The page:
Clown Time Is Over

When Blumenthal vs. Drudge finally ended last week, the whole media community leaned back and had a big collective yawn. In a way, the reaction was surprising, because this battle once mesmerized our crowd. It began in the summer of 1997 when Internet gossip reporter Matt Drudge used his news service, the Drudge Report, to suggest that former journalist Sidney Blumenthal had a wife-beating past, a charge that Blumenthal fiercely denied. Drudge retracted his account the next day, and later made a public apology. Blumenthal, who assumed a senior job in the Clinton White House on the day of the retraction, filed a $30 million libel suit against Drudge and America Online, which made the Drudge Report available to its users through a licensing agreement.

On May 1, that suit reached a quite unexpected conclusion: Blumenthal agreed not only to drop it, but also to pay Drudge's side $2,500 to cover costs. (AOL had been removed earlier as a defendant in the case.) In effect, of course, this was a dramatic victory for Drudge. Given all the noise the suit generated a few years ago—there are hundreds of stories in the Nexis database—one might have expected major coverage everywhere.

But the coverage was decidedly minor, and not even close to everywhere. The Washington Post ran an initial story online, and then a 718-word report on the front of its Style section. There were a handful of wire stories, brief discussions on some cable news shows, and a smattering of online stories and opinion pieces. But here is the clearest indicator of the media's level of interest: Though the news broke on a Tuesday night, both The Wall Street Journal and The New York Times waited until Friday to report it. Each gave it about 200 words, deep inside. The Journal's item, which appeared on the back of its B section, ended with a wistful nod at the story's former importance: "The lawsuit was the subject of a front-page article in The Wall Street Journal."

What do we make of this? Drudge himself made hay. On Thursday, with most of the major papers still silent, his Web site headline read: AFTER YEARS OF COVERAGE: BIG MEDIA SILENT ON BLUMENTHAL'S CASH SETTLEMENT. With a great show of indignation that didn't quite conceal his glee (Drudge's persona requires that he eternally play David to the media's Goliath), he reminded his readers that the front-page Journal story had quoted media lawyer Floyd Abrams in a harsh critique of Drudge's work: "There is such a level of built-in irresponsibility in everything he says and does."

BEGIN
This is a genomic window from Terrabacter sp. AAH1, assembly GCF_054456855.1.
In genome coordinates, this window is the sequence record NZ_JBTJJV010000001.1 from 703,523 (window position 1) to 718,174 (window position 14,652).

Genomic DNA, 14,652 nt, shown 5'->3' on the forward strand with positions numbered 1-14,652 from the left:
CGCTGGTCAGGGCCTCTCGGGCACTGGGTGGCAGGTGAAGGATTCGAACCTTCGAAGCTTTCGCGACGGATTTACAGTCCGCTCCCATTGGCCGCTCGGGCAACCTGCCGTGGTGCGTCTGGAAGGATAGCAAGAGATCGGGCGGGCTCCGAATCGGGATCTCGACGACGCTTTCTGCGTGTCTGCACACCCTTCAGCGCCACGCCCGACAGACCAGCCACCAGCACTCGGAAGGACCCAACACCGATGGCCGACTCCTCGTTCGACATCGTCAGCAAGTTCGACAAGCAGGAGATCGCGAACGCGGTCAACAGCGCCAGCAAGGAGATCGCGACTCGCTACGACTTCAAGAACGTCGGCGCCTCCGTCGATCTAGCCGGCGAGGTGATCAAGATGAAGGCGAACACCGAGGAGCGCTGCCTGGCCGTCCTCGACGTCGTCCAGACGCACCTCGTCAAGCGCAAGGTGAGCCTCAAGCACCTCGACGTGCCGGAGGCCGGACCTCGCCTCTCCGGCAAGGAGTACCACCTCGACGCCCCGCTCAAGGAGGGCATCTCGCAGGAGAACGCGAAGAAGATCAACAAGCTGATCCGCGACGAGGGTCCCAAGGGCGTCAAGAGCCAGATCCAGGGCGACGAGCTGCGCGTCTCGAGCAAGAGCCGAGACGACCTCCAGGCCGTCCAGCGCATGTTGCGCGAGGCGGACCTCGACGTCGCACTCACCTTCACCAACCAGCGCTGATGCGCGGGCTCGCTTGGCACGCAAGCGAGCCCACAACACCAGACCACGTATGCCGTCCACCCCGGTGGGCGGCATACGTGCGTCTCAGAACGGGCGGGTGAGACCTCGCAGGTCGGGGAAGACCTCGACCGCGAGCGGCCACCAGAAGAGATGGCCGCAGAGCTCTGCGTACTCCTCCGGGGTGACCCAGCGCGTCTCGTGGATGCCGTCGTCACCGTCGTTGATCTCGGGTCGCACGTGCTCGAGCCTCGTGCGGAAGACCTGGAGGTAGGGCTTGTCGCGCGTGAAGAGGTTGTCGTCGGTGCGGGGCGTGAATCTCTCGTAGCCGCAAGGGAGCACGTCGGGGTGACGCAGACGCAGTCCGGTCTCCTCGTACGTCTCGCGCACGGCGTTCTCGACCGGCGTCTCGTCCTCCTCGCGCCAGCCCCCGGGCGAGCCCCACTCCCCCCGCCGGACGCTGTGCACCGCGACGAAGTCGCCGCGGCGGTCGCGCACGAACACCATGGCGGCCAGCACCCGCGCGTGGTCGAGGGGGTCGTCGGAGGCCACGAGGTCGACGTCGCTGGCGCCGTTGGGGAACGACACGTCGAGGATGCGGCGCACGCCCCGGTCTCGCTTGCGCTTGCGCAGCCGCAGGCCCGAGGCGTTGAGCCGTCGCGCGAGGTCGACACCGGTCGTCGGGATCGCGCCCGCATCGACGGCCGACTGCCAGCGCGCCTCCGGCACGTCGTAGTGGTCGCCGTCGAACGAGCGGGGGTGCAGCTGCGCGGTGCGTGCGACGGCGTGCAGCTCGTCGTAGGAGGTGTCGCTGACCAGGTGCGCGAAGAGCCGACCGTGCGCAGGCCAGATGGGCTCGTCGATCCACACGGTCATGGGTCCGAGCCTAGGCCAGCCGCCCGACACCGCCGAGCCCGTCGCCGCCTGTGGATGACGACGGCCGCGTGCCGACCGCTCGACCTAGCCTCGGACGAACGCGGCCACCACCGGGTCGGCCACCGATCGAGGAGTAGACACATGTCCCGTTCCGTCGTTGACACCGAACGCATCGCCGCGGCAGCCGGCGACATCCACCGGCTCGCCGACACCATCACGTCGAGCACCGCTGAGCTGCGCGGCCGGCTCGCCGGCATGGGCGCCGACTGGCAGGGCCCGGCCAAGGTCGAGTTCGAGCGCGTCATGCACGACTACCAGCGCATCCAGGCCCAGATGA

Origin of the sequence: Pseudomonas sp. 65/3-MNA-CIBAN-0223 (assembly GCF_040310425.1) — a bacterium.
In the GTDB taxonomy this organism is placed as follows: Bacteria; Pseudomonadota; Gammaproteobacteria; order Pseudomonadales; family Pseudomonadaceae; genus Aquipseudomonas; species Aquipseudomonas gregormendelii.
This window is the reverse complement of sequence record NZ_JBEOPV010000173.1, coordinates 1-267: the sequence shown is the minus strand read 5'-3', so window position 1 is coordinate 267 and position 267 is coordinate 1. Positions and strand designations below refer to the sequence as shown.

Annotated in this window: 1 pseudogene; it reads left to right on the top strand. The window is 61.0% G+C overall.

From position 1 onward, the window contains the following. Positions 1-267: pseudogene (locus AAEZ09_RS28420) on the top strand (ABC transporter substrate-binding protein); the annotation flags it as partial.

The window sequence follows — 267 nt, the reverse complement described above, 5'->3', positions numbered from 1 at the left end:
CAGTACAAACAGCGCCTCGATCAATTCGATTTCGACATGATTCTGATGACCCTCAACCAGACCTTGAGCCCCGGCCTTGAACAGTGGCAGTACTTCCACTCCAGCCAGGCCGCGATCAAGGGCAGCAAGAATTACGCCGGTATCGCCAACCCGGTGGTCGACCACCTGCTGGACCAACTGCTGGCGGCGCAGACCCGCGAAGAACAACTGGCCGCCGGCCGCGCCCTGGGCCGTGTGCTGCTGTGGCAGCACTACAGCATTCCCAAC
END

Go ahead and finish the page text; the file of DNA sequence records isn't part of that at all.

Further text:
Role-playing aside, Drudge has an excellent point. If a libel suit filed by a powerful White House staffer against a powerful Internet jockey (he who launched the Lewinsky story) is huge front-page news, the dropping of that suit should, in fairness, be more than tiny, back-page news. This is especially the case since the White House staffer in question intends to remain a highly visible public figure. A few months ago, it was reported that Blumenthal would receive a $650,000 advance from Farrar, Straus and Giroux for a book about his White House years, prospectively titled, The Clinton Wars.

Besides being an utterly perfect title for a book by Sidney Blumenthal, that phrase points to another reason why the media stopped caring about Sid and Matt, a factor much deeper than the Establishment's antipathy toward Drudge: The Clinton wars are over, and suddenly the leading warriors are a lot less interesting than they were in real time. And most striking of all is how similar they are starting to seem. You can tell a lot about people by their choice of enemies. Often we are most incensed by those who remind us, in some hidden but real way, of ourselves. The most bitter public foes tend to be weird mirror images of each other.

Both Blumenthal and Drudge came to public notice as journalists, Blumenthal at The New Yorker, The Washington Post, and other publications, and Drudge through his own Web site. But both were always journalists second and ideological warriors first. And both thrived in the Clinton era, which was all about ideological warfare. Bill and Hillary Clinton are warriors from way back, people who need to believe in a vast right-wing conspiracy of The Wall Street Journal editorial page, Richard Mellon Scaife, Matt Drudge, and many others. They drew into battle a lot of people who need to believe in a vast left-wing conspiracy that includes Dan Rather, Barbra Streisand, the Clintons, and Sidney Blumenthal, among others.

Both conspiracies actually exist, in that they reflect real cultural tribes, and we all have our views on them. But both are also phantoms, simplifications, cartoons. And those who choose to believe in them most passionately become cartoons themselves. This is what happened with the warrior twins, Blumenthal and Drudge, and it is why nobody cares to talk or read much about them these days. Though the Clinton wars have ended for the moment, some insist they haven't, and go on fighting. They are embarrassing to watch, especially to those of us who ostensibly share a profession with them and who got caught up in the hysteria ourselves.

Of all the news reports on the Drudge-Blumenthal battle, one struck me as the most appropriately framed. The News & Record newspaper of Greensboro, N.C., ran the story in its "Odds & Ends" column, immediately beneath another item that began: "Rodeo clown Marvin Nash rolled a 180-pound barrel from Ocala, Fla., to Cody, Wyo., covering 1,700 miles in 123 days."